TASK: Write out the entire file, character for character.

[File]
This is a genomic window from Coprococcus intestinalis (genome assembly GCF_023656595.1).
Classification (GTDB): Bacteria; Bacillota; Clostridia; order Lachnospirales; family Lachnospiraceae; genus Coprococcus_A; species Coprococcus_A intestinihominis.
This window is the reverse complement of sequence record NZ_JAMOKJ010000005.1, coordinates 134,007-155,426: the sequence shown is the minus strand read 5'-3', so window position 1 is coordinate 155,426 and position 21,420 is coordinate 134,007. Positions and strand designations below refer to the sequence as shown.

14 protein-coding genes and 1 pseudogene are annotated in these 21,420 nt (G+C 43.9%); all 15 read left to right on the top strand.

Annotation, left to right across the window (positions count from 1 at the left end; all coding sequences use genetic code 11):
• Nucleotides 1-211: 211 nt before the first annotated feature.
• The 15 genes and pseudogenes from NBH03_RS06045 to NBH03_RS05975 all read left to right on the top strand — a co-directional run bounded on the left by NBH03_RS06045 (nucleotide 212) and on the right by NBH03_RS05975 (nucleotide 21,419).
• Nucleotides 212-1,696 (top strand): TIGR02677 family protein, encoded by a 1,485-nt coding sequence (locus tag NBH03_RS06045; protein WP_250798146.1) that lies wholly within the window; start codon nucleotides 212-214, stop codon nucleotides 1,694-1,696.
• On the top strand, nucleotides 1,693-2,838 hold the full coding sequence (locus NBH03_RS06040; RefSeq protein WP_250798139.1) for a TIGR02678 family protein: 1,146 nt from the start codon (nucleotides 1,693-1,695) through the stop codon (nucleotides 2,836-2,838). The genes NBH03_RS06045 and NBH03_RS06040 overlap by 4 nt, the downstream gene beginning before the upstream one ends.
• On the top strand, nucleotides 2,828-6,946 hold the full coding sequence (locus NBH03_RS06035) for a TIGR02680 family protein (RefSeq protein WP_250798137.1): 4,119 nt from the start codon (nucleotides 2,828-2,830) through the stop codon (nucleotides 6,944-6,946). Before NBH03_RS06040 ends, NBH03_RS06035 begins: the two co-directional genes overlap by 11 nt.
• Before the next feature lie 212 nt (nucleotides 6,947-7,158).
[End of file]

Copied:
This is a genomic window from Coprococcus intestinalis (genome assembly GCF_023656595.1).
Classification (GTDB): Bacteria; Bacillota; Clostridia; order Lachnospirales; family Lachnospiraceae; genus Coprococcus_A; species Coprococcus_A intestinihominis.
This window is the reverse complement of sequence record NZ_JAMOKJ010000005.1, coordinates 134,007-155,426: the sequence shown is the minus strand read 5'-3', so window position 1 is coordinate 155,426 and position 21,420 is coordinate 134,007. Positions and strand designations below refer to the sequence as shown.

14 protein-coding genes and 1 pseudogene are annotated in these 21,420 nt (G+C 43.9%); all 15 read left to right on the top strand.

Annotation, left to right across the window (positions count from 1 at the left end; all coding sequences use genetic code 11):
• Nucleotides 1-211: 211 nt before the first annotated feature.
• The 15 genes and pseudogenes from NBH03_RS06045 to NBH03_RS05975 all read left to right on the top strand — a co-directional run bounded on the left by NBH03_RS06045 (nucleotide 212) and on the right by NBH03_RS05975 (nucleotide 21,419).
• Nucleotides 212-1,696 (top strand): TIGR02677 family protein, encoded by a 1,485-nt coding sequence (locus tag NBH03_RS06045; protein WP_250798146.1) that lies wholly within the window; start codon nucleotides 212-214, stop codon nucleotides 1,694-1,696.
• On the top strand, nucleotides 1,693-2,838 hold the full coding sequence (locus NBH03_RS06040; RefSeq protein WP_250798139.1) for a TIGR02678 family protein: 1,146 nt from the start codon (nucleotides 1,693-1,695) through the stop codon (nucleotides 2,836-2,838). The genes NBH03_RS06045 and NBH03_RS06040 overlap by 4 nt, the downstream gene beginning before the upstream one ends.
• On the top strand, nucleotides 2,828-6,946 hold the full coding sequence (locus NBH03_RS06035) for a TIGR02680 family protein (RefSeq protein WP_250798137.1): 4,119 nt from the start codon (nucleotides 2,828-2,830) through the stop codon (nucleotides 6,944-6,946). Before NBH03_RS06040 ends, NBH03_RS06035 begins: the two co-directional genes overlap by 11 nt.
• Before the next feature lie 212 nt (nucleotides 6,947-7,158).